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Royal Wedding Cupcakes

With Royal Wedding fever now in full swing, and only 4 days left until the big day I thought I’d share a few cupcakes decorating ideas I put together.  Here in the UK we’ve been lucky enough to be given the day off as a national holiday (thanks Will & Kate!), so there will be thousands of viewing parties and the occasional street party going on so we can all help share in the celebrations.  But – those parties just don’t apply to the people living in the UK.  That’s right, all across the world friends will be getting together to watch the Royal Wedding and share in the festivities.  And what better way to celebrate than with cupcakes! 



For simplicities sake I decided to use Martha Stewart’s One Bowl Chocolate Cupcakes, but really – is there any other way to celebrate than with chocolate cake???  These cupcakes are super easy to bake, and since they only use one bowl you can use the extra bit of time to spend decorating rather than washing up.

The best thing about these cupcakes (aside from the fact they taste amazing) is that you can make all of the decorations yourself – even the little flags!  I’ve included a printable template for those below.  Instructions for the flowers and glittery balls are also below.


Martha Stewart’s One Bowl Chocolate Cupcakes

Ingredients:

3/4 Cup (94g) Cocoa Powder 
1 1/2 Cups (188g) Flour 
1 1/2 Cups (338g) Sugar 
1 1/2 tsp Baking Soda 
3/4 tsp Baking Powder 
3/4 tsp Salt 
2 Eggs 
3/4 Cup (178ml) Warm Water 
3/4 Cup (178ml) Buttermilk 
3 Tbsp Vegetable Oil 
1 tsp Vanilla Extract

Buttercream recipe of your choice – I just used plain vanilla


Instructions:

1.  Preheat oven to 350ºF (175ºC).  Sift together cocoa powder, flour, sugar, baking soda, baking powder, and salt into a large bowl. Add eggs, warm water, buttermilk, oil, and vanilla, and mix until smooth, about 2 – 3 minutes. Scrape down the sides and bottom of bowl to assure batter is well mixed.

2.  Divide the batter evenly among 2 lined cupcake pans (24 individual cupcakes), filling each 2/3 full. Bake until tops spring back when touched, about 20 minutes, rotating pan once if needed. Transfer to a wire rack and let cool completely before icing and decorating.

3.  Pipe big swirls of buttercream icing onto the cupcakes and decorate using one of the below ideas.

Royal Wedding Sugarpaste Flowers


These flowers look a lot harder than they actually are – in fact they’re super easy, but you will need a special silicone mold and flower cutters to make them.  I bought my cutter and mold set a year or so ago, but unfortunately I can’t find the mold on the company website anymore.   The mold is called the 5 petal blossom veiner, so I’d suggest having a look around your local sugar craft supply store or eBay to see if they have it.  The cutters are a set of 2 different sized petunia cutters – available here

You’ll also need a few other things pictured below – edible pearls for the centers of the flowers, edible pearl lustre dust, and sugar floral paste & gel colours – both pictured here.


First you’ll need to colour your floral paste with a gel paste, and then roll it out so it’s nice and thin before (see here for an example) using the petunia cutters to cut out your flowers.  Next you’ll need to dust your flower silicone mold to prevent the flower paste from sticking – if you want your flowers to have a subtle sparkle to them dust the mold with silver lustre dust.  If you’d prefer them not to have any sparkle then lightly dust your mold with cornstarch (corn flour).  Place the flat floral paste flower cut out into the bottom of the mold, then place the top half of the mold on top of the bottom half and press firmly and evenly to create your flower shape.  Carefully lift off the top of the mold, and then gently peel the floral paste flower from the bottom half making sure you keep it’s newly formed shape.  Dry them upside down for at least half an hour to ensure they keep their shape.  Lastly you’ll need to give your flower a center by adding an edible pearl (or silver ball).  You can glue the pearls into the centers by using a tiny dot of icing.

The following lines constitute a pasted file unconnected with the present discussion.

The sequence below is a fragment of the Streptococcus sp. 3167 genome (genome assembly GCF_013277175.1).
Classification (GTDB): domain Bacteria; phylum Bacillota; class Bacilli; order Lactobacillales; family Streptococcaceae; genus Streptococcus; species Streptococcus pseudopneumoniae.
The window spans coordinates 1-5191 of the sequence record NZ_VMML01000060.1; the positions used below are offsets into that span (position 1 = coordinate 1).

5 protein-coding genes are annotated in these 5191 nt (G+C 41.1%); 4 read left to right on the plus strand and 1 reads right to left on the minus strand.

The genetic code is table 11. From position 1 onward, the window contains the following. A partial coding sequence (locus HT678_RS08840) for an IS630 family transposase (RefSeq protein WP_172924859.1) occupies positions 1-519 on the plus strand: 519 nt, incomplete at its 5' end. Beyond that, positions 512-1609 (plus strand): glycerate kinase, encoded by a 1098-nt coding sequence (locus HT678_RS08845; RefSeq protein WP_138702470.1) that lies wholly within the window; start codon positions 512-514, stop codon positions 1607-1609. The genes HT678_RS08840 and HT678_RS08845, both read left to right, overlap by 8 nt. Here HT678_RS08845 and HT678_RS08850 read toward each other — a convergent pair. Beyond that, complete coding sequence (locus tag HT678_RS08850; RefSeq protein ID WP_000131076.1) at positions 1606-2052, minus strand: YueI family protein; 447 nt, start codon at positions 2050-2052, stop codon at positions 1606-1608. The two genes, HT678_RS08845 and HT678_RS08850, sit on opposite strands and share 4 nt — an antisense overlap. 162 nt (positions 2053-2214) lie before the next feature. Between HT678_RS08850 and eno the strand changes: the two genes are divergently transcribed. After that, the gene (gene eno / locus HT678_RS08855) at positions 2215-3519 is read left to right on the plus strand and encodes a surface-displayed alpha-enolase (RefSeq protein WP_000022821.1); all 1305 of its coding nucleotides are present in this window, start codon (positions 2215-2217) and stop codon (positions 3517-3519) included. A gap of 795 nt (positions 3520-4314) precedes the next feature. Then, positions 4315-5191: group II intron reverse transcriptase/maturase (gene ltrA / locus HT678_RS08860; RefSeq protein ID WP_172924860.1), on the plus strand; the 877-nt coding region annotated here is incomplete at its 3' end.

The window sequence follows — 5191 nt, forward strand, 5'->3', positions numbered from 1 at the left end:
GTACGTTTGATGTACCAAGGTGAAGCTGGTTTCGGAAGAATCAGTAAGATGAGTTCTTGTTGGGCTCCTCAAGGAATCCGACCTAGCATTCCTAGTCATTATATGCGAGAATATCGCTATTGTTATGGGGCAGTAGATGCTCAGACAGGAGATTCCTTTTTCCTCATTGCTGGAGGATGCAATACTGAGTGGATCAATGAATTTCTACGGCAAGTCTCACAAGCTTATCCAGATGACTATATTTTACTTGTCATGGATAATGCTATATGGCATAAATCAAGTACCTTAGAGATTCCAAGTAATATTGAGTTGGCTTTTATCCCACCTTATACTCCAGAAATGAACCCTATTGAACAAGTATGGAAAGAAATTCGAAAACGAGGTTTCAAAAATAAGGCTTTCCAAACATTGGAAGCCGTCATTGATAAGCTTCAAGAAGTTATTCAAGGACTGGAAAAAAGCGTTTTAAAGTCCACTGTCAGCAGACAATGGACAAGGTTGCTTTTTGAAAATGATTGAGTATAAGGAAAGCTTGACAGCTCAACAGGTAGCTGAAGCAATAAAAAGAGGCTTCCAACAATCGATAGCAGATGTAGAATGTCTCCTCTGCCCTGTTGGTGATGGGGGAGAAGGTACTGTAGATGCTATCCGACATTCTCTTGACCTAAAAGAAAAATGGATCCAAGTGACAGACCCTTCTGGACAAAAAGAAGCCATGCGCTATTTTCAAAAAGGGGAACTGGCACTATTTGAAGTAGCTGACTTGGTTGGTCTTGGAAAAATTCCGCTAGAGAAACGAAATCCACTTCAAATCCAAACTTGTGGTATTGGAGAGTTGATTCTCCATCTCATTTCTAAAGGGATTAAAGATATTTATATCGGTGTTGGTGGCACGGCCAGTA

Once your flowers are dry and your centers are stuck in place you can place them on top of your cupcakes to give them an elegant Royal Wedding look.  


Glitter Covered Balls


Another one of my favourite decorations are glittery balls.  These are so easy!  Simply roll a tiny bit of sugarpaste into a ball using your hands.  Next, brush each ball with a bit of edible glue (not pictured, but available at sugar craft stores & Hobby Craft in the UK).  Once the balls are coated in edible glue, simply drop them into a jar of edible glitter and roll them around until they’re entirely coated in glitter.  Use tweezers to carefully pick up the glitter covered ball, tapping off any excess glitter so it falls back into the jar, and then place them on your cupcakes.


Union Jack Cupcake Flags


Now I understand that not everyone has time to order the flower mold before the Royal Wedding, or even the desire to spend the time making those little flowers.  So, if you’re one of those people, then these Union Jack flags are for you!  They’re seriously easy to make.  I’ve done the hardest part for you be creating the flag template, which I’ve attached below so you can download and print it yourself.


** To download – click the orange download button on the top right hand corner of the PDP preview above.


After you’ve printed off the cupcake flags, simply cut them out along the faint dotted line, use a glue stick to cover the plain back side with glue and then place a toothpick in the middle of the paper & fold the paper over to form the flag.  See!  Told you they were simple!  Now all that’s left to do is sit back and enjoy the Royal Wedding!


This post also appears on the fabulously delicious website Cupcakes Take The Cake

A Royal Wedding Victoria Sponge Cake